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Law students combat anti-Semitic incidents at Emory with legal help and advocacy

Following a string of anti-Semitic acts on campus, Emory University law students last month formed a campus chapter of the Louis D. Brandeis Center for Human Rights Under Law, which defends Jewish college students.

Swastikas were put on Emory’s Robert W. Woodruff Library in September, and on the walls of Alpha Epsilon Pi, a Jewish fraternity, a month later, the center said in a press release. Racial slurs were also yelled at Alpha Epsilon Pi members during an intramural football game in October.

The action at Emory come as campuses across the country deal with an apparent rise in threats against Jewish students.

Human rights activist Ayaan Hirsi Ali spoke last week at the Boston premiere of a new film that chronicles anti-Semitism on campus, Breitbart reported.

Referring to the boycott, divestment and sanctions movement, which seeks to isolate Israel from American universities, Ali told the audience that the movement wants to “bully, deceive, and sabotage the only society that is free in the Middle East” rather than governments like Saudi Arabia or movements such as the self-described Islamic State.

The Brandeis Center started helping law students create chapters last year after anti-Israel movements took off at law schools. Campus chapters will investigate alleged anti-Semitic incidents and provide pro bono legal research and advocacy services to targets of discrimination, as well as file legal complaints.

Law students will also work with university administrators on policies to protect Jewish students.

The center is now “working on recruiting more chapters and putting on educational and training programs about civil rights, human rights and Israel,” Kenneth Marcus, the president of the center, told The College Fix.

Emory’s chapter joined about a dozen others, including UCLA, the University of Pennsylvania, University of Virginia and Loyola University-Chicago.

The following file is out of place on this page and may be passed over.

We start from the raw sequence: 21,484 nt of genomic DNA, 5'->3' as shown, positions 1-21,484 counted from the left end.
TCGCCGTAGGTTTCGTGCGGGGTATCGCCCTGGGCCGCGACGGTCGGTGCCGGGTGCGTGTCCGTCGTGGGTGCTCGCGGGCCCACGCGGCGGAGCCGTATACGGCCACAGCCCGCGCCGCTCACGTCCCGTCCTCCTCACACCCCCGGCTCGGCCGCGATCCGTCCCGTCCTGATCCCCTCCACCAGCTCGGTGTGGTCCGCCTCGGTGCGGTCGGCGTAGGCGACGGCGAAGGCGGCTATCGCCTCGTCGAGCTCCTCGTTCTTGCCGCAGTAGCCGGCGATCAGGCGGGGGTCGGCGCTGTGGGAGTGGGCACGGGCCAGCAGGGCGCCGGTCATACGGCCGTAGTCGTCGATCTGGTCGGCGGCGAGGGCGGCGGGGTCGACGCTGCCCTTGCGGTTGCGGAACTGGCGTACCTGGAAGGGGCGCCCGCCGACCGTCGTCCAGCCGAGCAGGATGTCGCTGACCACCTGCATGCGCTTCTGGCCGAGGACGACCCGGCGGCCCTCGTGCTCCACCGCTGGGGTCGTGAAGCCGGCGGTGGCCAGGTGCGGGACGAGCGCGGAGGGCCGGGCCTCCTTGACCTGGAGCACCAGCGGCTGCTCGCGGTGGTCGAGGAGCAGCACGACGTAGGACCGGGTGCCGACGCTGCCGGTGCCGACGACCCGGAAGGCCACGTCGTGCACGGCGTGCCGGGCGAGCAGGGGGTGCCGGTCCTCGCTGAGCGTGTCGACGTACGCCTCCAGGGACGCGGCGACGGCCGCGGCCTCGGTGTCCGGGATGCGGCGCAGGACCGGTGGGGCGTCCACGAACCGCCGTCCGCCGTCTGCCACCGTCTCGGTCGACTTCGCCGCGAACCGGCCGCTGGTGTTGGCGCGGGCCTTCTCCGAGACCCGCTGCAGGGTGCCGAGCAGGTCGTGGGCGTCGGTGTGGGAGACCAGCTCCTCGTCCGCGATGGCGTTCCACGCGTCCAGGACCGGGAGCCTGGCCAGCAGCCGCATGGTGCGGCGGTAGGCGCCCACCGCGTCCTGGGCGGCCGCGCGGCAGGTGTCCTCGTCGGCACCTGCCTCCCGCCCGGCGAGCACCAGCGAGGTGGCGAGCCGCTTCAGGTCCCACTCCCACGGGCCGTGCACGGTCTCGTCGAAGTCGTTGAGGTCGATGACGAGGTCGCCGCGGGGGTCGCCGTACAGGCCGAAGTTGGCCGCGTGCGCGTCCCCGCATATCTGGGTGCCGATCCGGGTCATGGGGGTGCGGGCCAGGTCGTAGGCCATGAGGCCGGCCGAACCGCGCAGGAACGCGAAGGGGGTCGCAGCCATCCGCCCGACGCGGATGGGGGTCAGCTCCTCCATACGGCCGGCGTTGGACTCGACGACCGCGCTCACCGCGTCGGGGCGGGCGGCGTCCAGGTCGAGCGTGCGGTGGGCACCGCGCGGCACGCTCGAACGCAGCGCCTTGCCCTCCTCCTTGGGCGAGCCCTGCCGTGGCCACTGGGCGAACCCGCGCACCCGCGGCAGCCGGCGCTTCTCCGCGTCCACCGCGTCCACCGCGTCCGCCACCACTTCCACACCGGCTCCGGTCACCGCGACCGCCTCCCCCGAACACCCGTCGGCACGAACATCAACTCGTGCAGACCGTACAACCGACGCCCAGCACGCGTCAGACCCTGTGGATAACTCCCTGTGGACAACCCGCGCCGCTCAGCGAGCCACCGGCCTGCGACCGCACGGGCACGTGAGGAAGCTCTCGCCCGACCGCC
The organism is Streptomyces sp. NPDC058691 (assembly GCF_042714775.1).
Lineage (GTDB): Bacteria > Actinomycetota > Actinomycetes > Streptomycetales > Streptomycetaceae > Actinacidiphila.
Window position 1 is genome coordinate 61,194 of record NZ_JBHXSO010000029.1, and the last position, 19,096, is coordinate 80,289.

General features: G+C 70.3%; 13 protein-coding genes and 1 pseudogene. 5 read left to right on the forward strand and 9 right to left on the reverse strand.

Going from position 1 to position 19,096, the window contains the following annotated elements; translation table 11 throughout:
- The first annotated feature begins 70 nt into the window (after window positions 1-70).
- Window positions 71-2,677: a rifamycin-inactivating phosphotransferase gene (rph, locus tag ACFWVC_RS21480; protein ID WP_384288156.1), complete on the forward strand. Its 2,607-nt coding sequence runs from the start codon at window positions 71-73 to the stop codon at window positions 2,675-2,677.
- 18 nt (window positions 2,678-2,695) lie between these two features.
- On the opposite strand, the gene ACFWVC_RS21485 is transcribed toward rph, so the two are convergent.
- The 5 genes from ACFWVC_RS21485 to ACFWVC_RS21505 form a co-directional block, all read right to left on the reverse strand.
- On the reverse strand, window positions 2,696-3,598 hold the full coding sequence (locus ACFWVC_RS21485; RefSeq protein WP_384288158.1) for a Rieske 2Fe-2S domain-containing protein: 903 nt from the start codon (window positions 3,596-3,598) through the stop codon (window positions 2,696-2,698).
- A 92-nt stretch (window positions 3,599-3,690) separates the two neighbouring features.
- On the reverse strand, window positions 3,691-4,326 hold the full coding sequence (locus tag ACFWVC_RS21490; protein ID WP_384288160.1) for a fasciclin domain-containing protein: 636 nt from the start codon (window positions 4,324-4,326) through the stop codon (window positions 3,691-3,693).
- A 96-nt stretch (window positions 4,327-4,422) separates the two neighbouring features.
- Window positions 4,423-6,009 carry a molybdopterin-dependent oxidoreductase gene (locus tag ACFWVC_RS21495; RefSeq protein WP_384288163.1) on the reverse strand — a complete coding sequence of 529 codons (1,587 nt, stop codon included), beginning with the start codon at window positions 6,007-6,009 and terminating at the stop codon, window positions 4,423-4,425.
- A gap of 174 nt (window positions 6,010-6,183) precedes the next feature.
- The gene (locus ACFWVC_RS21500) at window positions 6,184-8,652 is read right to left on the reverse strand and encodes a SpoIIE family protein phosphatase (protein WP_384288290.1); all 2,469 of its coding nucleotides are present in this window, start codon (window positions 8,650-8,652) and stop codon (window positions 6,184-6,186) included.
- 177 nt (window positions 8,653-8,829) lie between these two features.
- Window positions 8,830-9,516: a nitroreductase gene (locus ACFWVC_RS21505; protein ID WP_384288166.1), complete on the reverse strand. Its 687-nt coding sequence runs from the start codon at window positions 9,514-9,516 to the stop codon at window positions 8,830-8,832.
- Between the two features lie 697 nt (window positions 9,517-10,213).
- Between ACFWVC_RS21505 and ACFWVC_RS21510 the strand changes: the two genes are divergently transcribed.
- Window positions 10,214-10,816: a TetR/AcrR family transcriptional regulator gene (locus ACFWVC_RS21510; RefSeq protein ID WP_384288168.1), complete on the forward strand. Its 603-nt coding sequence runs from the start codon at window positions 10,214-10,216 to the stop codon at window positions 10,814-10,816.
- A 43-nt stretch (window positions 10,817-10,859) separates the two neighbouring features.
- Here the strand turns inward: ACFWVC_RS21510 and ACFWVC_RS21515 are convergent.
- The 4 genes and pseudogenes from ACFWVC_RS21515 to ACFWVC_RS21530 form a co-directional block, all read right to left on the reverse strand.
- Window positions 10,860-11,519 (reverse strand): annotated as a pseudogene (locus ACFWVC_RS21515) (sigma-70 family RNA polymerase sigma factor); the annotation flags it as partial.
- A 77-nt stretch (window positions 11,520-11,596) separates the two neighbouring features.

Marcus, a former assistant secretary of civil rights at the Department of Education, said the center is following incidents including the use of swastikas at various campuses, UCLA student government’s grilling of a Jewish judicial nominee, and a Jewish student at Temple University who was allegedly punched in the face as he protested a Students for Justice in Palestine table at a campus fair.

To combat extreme forms of anti-Semitism or hostile situations for students, Marcus said the center turns to criminal law or federal civil rights laws. As the onetime director of the U.S. Commission on Civil Rights, Marcus said he issued a policy that Jewish students were entitled to the same treatment as other groups.

Michael Kleinman, student president of the Emory chapter, told The Fix via email that the chapter has not received negative feedback since its founding last month.

Beyond the swastikas and the racial epithets at the intramural game, Kleinman noted the campus chapter of Students for Justice in Palestine had erected an anti-Israel “Apartheid wall” right as his own chapter formed.

Intended to spread awareness about “Israel’s oppression of Palestinian people,” the wall was torn down by an unknown perpetrator, The Emory Wheel reported. The pro-Palestinian student group reported the incident, now under investigation by campus police, as vandalism and bias.

The Brandeis Center’s work on campus comes at a time when “more than half of 1,157 self-identified Jewish students at 55 campuses across the country” say they have been “subjected to or [have] witnessed anti-Semitism on their campuses,” according to its joint survey with Trinity College last month.

Not all campus incidents are gloomy for Jewish students, though.

The UCLA student government unanimously passed a resolution last week that condemns anti-Semitic incidents at UC campuses and calls on council members to “attend diversity training” on anti-Semitism, the Daily Bruin reported.

“There’s a greater urgency for students who support the Jewish community’s opposition to anti-Semitism to get involved,” especially law students who can later influence public policy, Marcus told the Atlanta Jewish Times. “The need is greater than ever.”

College Fix reporter Samantha Watkins is a student at Point Loma Nazarene University.

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IMAGES: mediActivista :::/Flickr, Emory’s Alpha Epsilon Pi chapter/Emory Wheel

About the Author
Samantha Watkins is a broadcast journalism and theatre double major at Point Loma Nazarene University. She is the director of activities and design, editor for the features section of The Point, manager of Coastline News, and is part of Turning Point, a dance ministry on campus. Samantha can also be seen on stage acting at Salomon Theatre.

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